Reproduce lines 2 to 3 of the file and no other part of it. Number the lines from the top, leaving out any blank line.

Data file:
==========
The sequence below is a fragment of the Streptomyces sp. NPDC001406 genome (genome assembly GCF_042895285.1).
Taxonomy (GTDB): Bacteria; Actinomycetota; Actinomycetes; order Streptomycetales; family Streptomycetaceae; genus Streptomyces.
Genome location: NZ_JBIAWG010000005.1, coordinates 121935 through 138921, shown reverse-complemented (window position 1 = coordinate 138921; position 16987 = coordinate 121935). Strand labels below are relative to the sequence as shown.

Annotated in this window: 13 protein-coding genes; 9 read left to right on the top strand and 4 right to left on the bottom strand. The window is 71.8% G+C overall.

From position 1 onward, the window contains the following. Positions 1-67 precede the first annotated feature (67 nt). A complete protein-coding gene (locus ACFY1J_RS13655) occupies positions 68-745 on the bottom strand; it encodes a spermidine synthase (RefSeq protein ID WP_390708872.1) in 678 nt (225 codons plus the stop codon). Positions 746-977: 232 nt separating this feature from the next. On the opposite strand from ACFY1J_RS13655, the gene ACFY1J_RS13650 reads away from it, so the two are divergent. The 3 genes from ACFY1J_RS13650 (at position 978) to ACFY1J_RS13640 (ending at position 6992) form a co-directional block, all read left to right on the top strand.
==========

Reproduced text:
Taxonomy (GTDB): Bacteria; Actinomycetota; Actinomycetes; order Streptomycetales; family Streptomycetaceae; genus Streptomyces.
Genome location: NZ_JBIAWG010000005.1, coordinates 121935 through 138921, shown reverse-complemented (window position 1 = coordinate 138921; position 16987 = coordinate 121935). Strand labels below are relative to the sequence as shown.